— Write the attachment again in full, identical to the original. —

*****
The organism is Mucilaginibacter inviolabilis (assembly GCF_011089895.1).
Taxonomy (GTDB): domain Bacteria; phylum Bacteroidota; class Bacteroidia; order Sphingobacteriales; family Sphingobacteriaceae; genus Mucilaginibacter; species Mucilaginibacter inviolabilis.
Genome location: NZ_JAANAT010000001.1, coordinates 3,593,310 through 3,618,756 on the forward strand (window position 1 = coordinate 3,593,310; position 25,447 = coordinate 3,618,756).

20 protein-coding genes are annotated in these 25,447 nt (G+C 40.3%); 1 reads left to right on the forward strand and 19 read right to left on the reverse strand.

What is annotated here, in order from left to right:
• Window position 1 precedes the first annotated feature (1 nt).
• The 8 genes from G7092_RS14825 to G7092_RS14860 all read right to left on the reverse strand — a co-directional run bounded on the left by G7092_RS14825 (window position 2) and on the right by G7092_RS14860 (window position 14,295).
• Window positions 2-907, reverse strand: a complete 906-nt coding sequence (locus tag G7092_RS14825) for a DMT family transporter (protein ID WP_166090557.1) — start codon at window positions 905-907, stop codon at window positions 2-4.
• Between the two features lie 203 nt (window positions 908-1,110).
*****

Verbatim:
The organism is Mucilaginibacter inviolabilis (assembly GCF_011089895.1).
Taxonomy (GTDB): domain Bacteria; phylum Bacteroidota; class Bacteroidia; order Sphingobacteriales; family Sphingobacteriaceae; genus Mucilaginibacter; species Mucilaginibacter inviolabilis.
Genome location: NZ_JAANAT010000001.1, coordinates 3,593,310 through 3,618,756 on the forward strand (window position 1 = coordinate 3,593,310; position 25,447 = coordinate 3,618,756).

20 protein-coding genes are annotated in these 25,447 nt (G+C 40.3%); 1 reads left to right on the forward strand and 19 read right to left on the reverse strand.

What is annotated here, in order from left to right:
• Window position 1 precedes the first annotated feature (1 nt).
• The 8 genes from G7092_RS14825 to G7092_RS14860 all read right to left on the reverse strand — a co-directional run bounded on the left by G7092_RS14825 (window position 2) and on the right by G7092_RS14860 (window position 14,295).
• Window positions 2-907, reverse strand: a complete 906-nt coding sequence (locus tag G7092_RS14825) for a DMT family transporter (protein ID WP_166090557.1) — start codon at window positions 905-907, stop codon at window positions 2-4.
• Between the two features lie 203 nt (window positions 908-1,110).